The following is a progress report submitted to the Flutie Foundation on behalf of a family that received a laptop through the Foundation's 2011 Laurie Flutie Computer Initiative*. The child's mother expressed to the Foundation that the computer donated to her adopted daughter has "changed my life."
Sharon is a single mother living on a very limited disability income. She has had uterine cancer. Yet despite her own challenges, this courageous, caring, and resourceful woman has successfully parented 13 foster children. Sharon adopted her youngest, who has Asperger's Syndrome, after Olivia's mother lost custody due to drug problems.
Sharon has worked hard to give Olivia the opportunity to study cello and to perform with the Children's Opera, as well as finding her a math tutor through a local University. Olivia struggles with math, with slow processing speed, and with executive function issues. She has been teased and bullied at her school, on the bus, and in her neighborhood. Overall, Sharon has not found her local school system very supportive or responsive.
Prior to receiving the computer, Sharon did not know how to use a computer and did not have email. The family was extremely isolated.
The computer has served as a means of strengthening family bonds and the self-esteem of both mother and daughter. One of Sharon's older daughters helped her set up and learn to use the computer. Olivia has also been teaching her mother computer skills.
Olivia is "thrilled" with her new laptop. She takes it to school, and uses it to work on her school assignments. She also uses it to have fun-both by herself and with her mother. Socially isolated, spending a lot of her time at home, Olivia considers the computer her friend. She likes watching YouTube videos and showing Sharon her favorites. She learns jokes to tell her mother. She finds riddles online, and asks Sharon to guess the answers. Mother and daughter spend a lot of time sitting together in front of the computer, learning and playing together.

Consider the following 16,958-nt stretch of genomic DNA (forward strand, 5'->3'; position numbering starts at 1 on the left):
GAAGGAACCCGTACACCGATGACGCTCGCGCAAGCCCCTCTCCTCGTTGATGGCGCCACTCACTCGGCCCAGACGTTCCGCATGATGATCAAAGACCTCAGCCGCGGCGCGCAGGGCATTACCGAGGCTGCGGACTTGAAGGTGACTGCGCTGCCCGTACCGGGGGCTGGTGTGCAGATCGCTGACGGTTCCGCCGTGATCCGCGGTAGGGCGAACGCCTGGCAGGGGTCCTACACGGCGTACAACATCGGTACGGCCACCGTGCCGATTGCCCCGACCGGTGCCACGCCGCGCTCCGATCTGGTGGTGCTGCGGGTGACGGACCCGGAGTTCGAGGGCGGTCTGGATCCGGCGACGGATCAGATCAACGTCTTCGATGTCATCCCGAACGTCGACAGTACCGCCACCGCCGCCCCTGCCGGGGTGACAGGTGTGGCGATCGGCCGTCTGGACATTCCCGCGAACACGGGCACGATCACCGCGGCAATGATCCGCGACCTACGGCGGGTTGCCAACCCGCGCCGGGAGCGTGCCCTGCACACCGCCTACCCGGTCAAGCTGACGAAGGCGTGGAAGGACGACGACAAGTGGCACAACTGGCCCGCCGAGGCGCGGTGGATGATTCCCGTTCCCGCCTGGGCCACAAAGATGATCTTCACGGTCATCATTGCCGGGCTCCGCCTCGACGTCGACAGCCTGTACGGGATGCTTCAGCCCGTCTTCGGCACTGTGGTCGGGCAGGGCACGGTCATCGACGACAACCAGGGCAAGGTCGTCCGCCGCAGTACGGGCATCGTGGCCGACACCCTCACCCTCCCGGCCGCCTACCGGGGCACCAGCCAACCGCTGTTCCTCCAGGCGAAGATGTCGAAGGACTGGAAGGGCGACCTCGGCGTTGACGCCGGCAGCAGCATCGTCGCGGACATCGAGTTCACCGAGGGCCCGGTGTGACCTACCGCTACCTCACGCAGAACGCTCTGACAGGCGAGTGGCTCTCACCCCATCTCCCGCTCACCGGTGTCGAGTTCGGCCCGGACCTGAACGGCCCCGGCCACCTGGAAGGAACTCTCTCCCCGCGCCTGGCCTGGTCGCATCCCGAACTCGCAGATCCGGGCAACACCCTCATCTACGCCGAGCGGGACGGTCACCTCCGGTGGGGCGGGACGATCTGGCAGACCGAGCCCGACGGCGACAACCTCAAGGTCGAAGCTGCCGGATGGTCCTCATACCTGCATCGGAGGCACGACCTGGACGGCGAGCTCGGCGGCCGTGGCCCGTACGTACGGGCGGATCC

When Olivia was first diagnosed with Asperger Syndrome, Sharon felt very sad. She attended AANE's (the Asperger's Association of New England) 2010 fall conference, but left part way through, overwhelmed by the sadness and fear she felt for Olivia. The computer supports Sharon's journey toward understanding and accepting Olivia's Asperger's diagnosis. Sharon has been reading about Asperger Syndrome online, and participating in AANE's online support group (a Google group list-serv) for parents of teens. AANE staff can now quickly send her the information and resources she needs in order to understand and help her daughter.
Olivia has also had trouble understanding and accepting her diagnosis. One day, she saw that Sharon had left an article about "How to talk to your teen about Asperger Syndrome" open on the screen of the laptop. She asked her mother why she was reading that article. This led to a very valuable discussion between them on an important topic they had not previously been able to discuss: what AS is, and that it is nothing to be ashamed of. Although Olivia still wishes to keep her diagnosis very private, this discussion marked a very important step toward self-awareness for her.
Receiving the computer sparked a real turning point in the life of this vulnerable family. Sharon is enormously grateful. She considers the computer's arrival "a blessed event" and says, "It has helped us both so much!" This mother and daughter, who formerly felt very sad and quite alone in an uncaring world, now know that others do care about them. They feel stronger and more hopeful. This computer has been an amazing gift that, in a few short months, has brightened their lives.
*Names have been changed at the request of the family.